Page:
Fundamental analysis is the examination of factors that affect the strength (or weakness) of a particular currency. These include but are not limited to GDP growth, political stability, trade balances, inflation rates, interest rates, and the employment situation in the specific country.
Given the wide array of data available to traders making use of fundamental analysis, most traders simply choose to rely on economic releases from different countries as well as geopolitical events that might affect the strength of a particular currency. This is often referred to as “trading the news”.
Some of the factors that influence a currency’s performance include:
- Political Stability And Geopolitical Events
The political situation in a country has a direct impact on the strength of its currency. This is because political stability usually spurs economic growth by creating a positive environment for both local and foreign investment.
On the other hand, disruptive geopolitical events typically have an adverse effect on a country’s economy, which directly affects the strength of its currency. A good example is the recent trade war fears between the US and China. This led to the weakening of the US dollar, reflecting investor fears regarding the impact of an all-out trade war on the US economy.
- GDP Growth Rates
The GDP growth rate of a country is a measure of the economic output generated within the country, which has a direct impact on the strength of its currency. A country with a declining GDP is likely to witness the weakening of its currency against that of its trading peers. The reverse is typically true for a country with an expanding GDP.
- Inflation Statistics And Interest Rates
The inflation and interest rates within a country are generally interpreted as measures of the strength of a country’s economy. A country’s Central Bank usually sets its inflation target and interest rates. Countries with inflation rates that are slightly higher than the respective Central Bank’s target are regarded as having strong economic growth, and vice versa. Countries with high interest rates attract more investors due to their high yields, which tends to boost the value of their respective currencies.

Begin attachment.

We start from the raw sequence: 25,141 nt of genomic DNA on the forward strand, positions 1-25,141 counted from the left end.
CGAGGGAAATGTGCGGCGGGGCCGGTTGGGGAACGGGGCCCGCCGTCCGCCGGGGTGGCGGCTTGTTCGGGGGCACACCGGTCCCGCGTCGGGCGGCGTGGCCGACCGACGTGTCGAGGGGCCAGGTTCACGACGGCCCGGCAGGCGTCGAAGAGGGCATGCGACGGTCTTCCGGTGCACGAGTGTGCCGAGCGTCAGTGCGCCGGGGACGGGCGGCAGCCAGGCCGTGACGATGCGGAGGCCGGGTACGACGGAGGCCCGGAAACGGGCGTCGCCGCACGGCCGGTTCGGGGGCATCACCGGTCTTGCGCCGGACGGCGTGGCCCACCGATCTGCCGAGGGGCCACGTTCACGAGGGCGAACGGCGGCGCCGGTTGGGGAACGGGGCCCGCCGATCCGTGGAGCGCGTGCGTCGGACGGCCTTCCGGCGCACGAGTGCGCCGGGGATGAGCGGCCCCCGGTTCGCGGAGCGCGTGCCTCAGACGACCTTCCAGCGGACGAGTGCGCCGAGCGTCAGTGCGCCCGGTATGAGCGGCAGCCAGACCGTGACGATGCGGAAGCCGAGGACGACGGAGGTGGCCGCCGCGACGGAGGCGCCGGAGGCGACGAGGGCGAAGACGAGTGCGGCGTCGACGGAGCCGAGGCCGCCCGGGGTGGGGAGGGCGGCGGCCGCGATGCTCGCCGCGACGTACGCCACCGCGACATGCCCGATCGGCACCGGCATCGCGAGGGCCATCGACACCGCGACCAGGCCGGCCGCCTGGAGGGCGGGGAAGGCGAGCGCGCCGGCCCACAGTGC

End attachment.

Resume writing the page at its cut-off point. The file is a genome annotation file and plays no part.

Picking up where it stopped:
- Trade Balance Data
A country with a positive trade balance means that it is exporting more goods and services as compared to its imports. A positive trade balance usually results in higher demand for a country’s currency in the international markets as traders buy the currency in order to pay for its exports. The opposite is also true for countries with large trade deficits, which lowers the demand for their currencies, resulting in weaker currencies.
- Employment Statistics
The employment situation in a country reveals the state of its economy as high unemployment rates typically indicates a struggling economy, while low unemployment rates usually indicate a strong economy.
Given that the employment situation changes frequently, positive employment statistics will temporarily strengthen a currency, while negative employment statistics usually weaken a currency. Examples of employment statistics include the US non-farm payrolls and weekly unemployment claims data.
There are two approaches to fundamental analysis:
The Top-Down Approach: this starts with broad macroeconomic analysis and narrows down to specific currency pairs with high profit potential.
The Bottom-Up Approach: this starts with particular currency pairs and works up to how they are affected by broader macroeconomic trends.
It is evident that traders using fundamental analysis have a wide range of data to analyze in order to arrive at conclusions regarding the intrinsic value of a currency. However, such analysis might be quite time consuming, leading many fundamental traders to simply keep track of news events, and daily economic releases. This is referred to as “trading the news”, and is the most practical use of fundamental analysis by retail forex traders.